Inflation soared in Iran in May-June as the government lifted import subsidies for essential goods, with food prices jumping by more than 82 percent.
The inflation rate reported by the Statistical Center of Iran (SCI) pertained to point-to-point calculation of rising prices, comparing the last Iranian calendar month of Khordad that ended June 20 with the same month in 2021.
Based on figures announced by SCI on June 22, overall point-to-point inflation rose by 52.5 percent, while non-food goods and services rose by 36.8 percent compared to the same month in 2021.
In early May, the government decided to end food import subsidies in place since 2018, that was allegedly abused by corrupt officials and businessmen to divert cheap dollars provided by the government, for non-essential imports.
The program of import subsidies cost the government $9-15 billion a year, depending on widely diverging figures quoted by different officials.
When the Iranian rial began to nosedive in early 2018, the government decided to offer cheap dollars for importing essential goods and commodities, such as wheat, animal feed, medicines, and a range of other items.
But rial’s decline continued without reprieve with the currency losing value ninefold by April 2022, as United States’ sanctions on Iranian oil exports and international banking imposed in 2018 continued.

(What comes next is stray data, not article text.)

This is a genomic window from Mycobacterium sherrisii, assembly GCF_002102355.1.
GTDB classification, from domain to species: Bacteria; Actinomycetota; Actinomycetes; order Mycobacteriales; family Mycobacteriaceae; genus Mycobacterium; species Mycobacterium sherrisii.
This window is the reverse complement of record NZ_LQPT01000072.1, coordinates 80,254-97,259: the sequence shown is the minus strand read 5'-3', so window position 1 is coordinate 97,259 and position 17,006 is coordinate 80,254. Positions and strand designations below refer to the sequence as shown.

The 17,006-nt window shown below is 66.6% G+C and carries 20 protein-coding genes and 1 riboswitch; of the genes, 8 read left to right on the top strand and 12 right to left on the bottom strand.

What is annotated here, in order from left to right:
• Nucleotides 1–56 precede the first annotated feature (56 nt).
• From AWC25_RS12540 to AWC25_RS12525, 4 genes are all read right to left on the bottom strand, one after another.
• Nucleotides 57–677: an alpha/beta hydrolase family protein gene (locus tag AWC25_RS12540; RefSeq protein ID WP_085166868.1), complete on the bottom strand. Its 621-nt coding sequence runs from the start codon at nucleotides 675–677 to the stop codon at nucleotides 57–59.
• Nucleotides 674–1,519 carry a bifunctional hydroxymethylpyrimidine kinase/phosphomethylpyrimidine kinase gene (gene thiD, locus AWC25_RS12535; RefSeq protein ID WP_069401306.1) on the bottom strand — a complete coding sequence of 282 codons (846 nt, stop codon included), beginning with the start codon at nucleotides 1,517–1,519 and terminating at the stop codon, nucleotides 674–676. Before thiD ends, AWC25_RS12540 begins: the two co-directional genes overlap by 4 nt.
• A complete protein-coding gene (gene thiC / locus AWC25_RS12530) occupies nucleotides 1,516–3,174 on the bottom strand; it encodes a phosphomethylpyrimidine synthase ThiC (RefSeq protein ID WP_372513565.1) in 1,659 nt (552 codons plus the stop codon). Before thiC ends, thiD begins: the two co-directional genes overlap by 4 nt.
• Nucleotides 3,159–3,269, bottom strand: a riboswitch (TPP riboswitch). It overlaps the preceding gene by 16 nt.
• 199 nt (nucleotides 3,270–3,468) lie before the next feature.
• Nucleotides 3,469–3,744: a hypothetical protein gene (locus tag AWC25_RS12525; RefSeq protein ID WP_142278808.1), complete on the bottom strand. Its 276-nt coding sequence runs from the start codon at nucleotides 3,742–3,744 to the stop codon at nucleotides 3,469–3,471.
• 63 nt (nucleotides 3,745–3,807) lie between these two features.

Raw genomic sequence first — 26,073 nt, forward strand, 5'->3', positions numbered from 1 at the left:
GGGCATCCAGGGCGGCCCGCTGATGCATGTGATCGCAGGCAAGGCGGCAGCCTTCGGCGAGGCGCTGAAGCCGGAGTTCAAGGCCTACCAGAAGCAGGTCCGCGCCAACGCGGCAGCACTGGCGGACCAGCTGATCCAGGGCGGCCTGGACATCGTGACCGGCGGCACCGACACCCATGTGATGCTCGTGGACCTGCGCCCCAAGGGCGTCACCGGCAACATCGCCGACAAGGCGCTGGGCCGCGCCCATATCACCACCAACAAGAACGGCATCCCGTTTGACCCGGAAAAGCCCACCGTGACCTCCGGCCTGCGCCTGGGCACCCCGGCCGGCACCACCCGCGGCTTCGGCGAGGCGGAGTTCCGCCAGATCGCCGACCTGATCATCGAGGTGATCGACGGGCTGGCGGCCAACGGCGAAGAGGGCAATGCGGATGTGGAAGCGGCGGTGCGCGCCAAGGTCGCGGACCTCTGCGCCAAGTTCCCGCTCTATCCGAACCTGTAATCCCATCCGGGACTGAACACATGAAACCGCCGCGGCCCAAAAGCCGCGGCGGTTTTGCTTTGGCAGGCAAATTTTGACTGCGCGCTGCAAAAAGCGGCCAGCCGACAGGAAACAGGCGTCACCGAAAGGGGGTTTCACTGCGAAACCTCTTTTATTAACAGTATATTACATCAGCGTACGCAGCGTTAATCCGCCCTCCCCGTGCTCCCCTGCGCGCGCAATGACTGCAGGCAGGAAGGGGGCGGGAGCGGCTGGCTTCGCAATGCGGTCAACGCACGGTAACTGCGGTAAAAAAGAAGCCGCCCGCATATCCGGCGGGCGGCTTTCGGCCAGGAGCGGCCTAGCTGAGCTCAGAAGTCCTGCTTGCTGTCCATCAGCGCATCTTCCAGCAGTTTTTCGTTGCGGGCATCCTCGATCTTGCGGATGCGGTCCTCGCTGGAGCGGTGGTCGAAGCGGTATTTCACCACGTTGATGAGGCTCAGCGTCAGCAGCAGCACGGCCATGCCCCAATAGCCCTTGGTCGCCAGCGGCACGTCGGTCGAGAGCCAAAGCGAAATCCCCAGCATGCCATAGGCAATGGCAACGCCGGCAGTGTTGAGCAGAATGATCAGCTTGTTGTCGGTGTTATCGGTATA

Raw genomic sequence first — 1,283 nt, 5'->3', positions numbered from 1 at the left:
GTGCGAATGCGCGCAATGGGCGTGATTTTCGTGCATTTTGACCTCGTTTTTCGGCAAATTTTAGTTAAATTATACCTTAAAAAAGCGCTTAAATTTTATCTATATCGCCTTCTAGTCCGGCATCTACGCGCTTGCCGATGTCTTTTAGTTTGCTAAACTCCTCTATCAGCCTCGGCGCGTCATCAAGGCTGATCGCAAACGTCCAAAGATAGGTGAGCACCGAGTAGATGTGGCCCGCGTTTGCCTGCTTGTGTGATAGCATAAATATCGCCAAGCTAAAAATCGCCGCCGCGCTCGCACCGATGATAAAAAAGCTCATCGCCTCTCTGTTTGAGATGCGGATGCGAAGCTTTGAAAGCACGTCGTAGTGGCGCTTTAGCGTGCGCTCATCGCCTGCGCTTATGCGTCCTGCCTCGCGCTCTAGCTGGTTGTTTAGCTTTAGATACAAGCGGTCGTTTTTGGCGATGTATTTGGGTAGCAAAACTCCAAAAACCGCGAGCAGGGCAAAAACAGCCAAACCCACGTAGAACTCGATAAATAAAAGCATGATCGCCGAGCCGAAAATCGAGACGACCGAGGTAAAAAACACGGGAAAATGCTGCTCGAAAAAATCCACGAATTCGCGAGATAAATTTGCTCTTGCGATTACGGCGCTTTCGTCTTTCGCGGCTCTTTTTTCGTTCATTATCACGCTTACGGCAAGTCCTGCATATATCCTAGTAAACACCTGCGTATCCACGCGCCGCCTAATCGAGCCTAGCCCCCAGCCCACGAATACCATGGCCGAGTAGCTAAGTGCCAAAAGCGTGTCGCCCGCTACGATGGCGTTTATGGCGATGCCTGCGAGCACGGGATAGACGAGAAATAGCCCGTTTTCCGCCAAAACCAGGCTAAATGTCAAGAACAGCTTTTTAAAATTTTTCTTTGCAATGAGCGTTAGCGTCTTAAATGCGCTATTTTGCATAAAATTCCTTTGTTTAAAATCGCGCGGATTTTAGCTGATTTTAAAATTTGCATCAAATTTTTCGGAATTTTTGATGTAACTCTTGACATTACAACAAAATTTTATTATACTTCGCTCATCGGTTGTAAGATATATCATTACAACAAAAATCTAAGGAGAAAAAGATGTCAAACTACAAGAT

Compared with the previous month this year (April21-May 20), the inflation index rose by 13.2 percent. But the shocking price jump was for the food sector with a 36.8 percent jump in one month.
However, the most politically significant and sensitive price increases were for cooking oil, bread and cereals.
Cooking oil jumped by 200 percent in one month and 250 percent compared with the same month in 2021. Bread and cereals jumped by 93.8 percent in one year and almost 20 percent compared to the previous 30-day period.
Dairy prices jumped by 47 percent in one month and 111 percent in one year.
However, the numbers published by the SCI still might not convey the real picture of rising prices. For example, in case of rents, the report showed an annual increase of 31.7 percent, while other reports speak of up to 100 percent rise in rental fees in the past few months, driving some lower middle class families into homelessness.
Protests began immediately in May after the government announced the elimination of food subsidies and have continued almost daily since then. Even government-controlled media are slamming the presidential administration for what they say is mismanagement of the economy.
Around 80 percent of the economy is directly or indirectly controlled by the state, which leads to planning nightmares, nepotism, political favoritism and corruption.
What helped the Islamic Republic to muddle through in past decades was oil export income, which has been significantly reduced by US sanctions imposed when the Trump administration withdrew from the 2015 nuclear agreement known as the JCPOA.
Year-long negotiations to revive the agreement have not succeeded, reportedly by Iran’s insistence for removal of sanctions imposed on its Revolutionary Guard, which is accused among other things of supporting terrorism.
With sanctions in place and an economy burdened by inefficiency, Iran’s financial situation will likely remain dismal, making the political atmosphere unstable in the country.